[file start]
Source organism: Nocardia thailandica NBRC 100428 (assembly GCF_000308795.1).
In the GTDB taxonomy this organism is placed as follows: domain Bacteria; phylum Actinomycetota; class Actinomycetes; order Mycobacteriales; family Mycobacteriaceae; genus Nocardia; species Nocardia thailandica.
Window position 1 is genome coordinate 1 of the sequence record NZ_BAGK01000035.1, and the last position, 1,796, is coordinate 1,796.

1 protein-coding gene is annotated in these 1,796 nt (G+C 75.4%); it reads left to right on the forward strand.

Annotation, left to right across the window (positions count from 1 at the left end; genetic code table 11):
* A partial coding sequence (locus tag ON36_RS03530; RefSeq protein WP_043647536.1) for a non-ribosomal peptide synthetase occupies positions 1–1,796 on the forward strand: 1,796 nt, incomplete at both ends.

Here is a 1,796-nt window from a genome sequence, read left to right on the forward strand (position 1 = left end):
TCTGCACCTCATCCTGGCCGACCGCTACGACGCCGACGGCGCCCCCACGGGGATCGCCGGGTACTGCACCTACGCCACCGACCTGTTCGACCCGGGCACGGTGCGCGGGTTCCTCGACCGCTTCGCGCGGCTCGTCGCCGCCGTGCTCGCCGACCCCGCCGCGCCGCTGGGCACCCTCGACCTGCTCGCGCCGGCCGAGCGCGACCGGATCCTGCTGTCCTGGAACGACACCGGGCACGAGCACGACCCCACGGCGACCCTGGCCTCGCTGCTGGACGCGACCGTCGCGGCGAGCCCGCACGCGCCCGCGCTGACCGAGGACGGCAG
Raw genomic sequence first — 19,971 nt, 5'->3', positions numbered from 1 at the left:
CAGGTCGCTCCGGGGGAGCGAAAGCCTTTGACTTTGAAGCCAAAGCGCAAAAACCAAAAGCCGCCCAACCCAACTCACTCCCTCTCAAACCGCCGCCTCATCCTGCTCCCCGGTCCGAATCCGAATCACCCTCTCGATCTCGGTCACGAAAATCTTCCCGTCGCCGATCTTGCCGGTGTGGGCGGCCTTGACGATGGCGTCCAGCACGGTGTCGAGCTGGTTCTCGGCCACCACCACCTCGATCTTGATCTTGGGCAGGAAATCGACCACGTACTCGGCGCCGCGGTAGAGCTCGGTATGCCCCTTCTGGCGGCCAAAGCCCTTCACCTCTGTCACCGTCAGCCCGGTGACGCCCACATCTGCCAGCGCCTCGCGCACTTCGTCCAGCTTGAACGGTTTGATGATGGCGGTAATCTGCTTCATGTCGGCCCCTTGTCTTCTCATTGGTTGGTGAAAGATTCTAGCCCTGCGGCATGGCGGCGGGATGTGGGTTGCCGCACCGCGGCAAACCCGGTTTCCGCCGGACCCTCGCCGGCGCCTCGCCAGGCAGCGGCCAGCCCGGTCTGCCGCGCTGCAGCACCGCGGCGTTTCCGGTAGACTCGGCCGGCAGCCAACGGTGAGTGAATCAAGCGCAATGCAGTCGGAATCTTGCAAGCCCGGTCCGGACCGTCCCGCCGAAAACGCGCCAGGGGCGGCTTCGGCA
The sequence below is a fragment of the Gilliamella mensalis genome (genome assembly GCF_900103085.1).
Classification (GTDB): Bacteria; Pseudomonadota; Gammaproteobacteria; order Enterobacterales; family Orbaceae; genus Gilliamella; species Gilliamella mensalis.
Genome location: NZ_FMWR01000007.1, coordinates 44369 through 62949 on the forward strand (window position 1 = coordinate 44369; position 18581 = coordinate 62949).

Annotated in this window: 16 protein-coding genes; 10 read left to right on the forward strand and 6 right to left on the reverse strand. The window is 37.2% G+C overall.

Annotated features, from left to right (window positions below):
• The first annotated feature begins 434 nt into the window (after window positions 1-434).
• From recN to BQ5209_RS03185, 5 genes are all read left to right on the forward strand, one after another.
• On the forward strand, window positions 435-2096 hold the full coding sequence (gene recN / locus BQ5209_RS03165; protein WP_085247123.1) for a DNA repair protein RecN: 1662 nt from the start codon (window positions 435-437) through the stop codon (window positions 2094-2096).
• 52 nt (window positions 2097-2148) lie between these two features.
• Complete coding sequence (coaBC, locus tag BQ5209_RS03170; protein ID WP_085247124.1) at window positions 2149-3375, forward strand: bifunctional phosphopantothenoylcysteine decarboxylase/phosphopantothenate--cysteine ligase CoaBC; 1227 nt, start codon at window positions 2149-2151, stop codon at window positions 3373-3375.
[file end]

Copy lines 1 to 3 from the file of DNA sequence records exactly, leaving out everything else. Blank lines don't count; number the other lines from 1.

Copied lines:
Source organism: Nocardia thailandica NBRC 100428 (assembly GCF_000308795.1).
In the GTDB taxonomy this organism is placed as follows: domain Bacteria; phylum Actinomycetota; class Actinomycetes; order Mycobacteriales; family Mycobacteriaceae; genus Nocardia; species Nocardia thailandica.
Window position 1 is genome coordinate 1 of the sequence record NZ_BAGK01000035.1, and the last position, 1,796, is coordinate 1,796.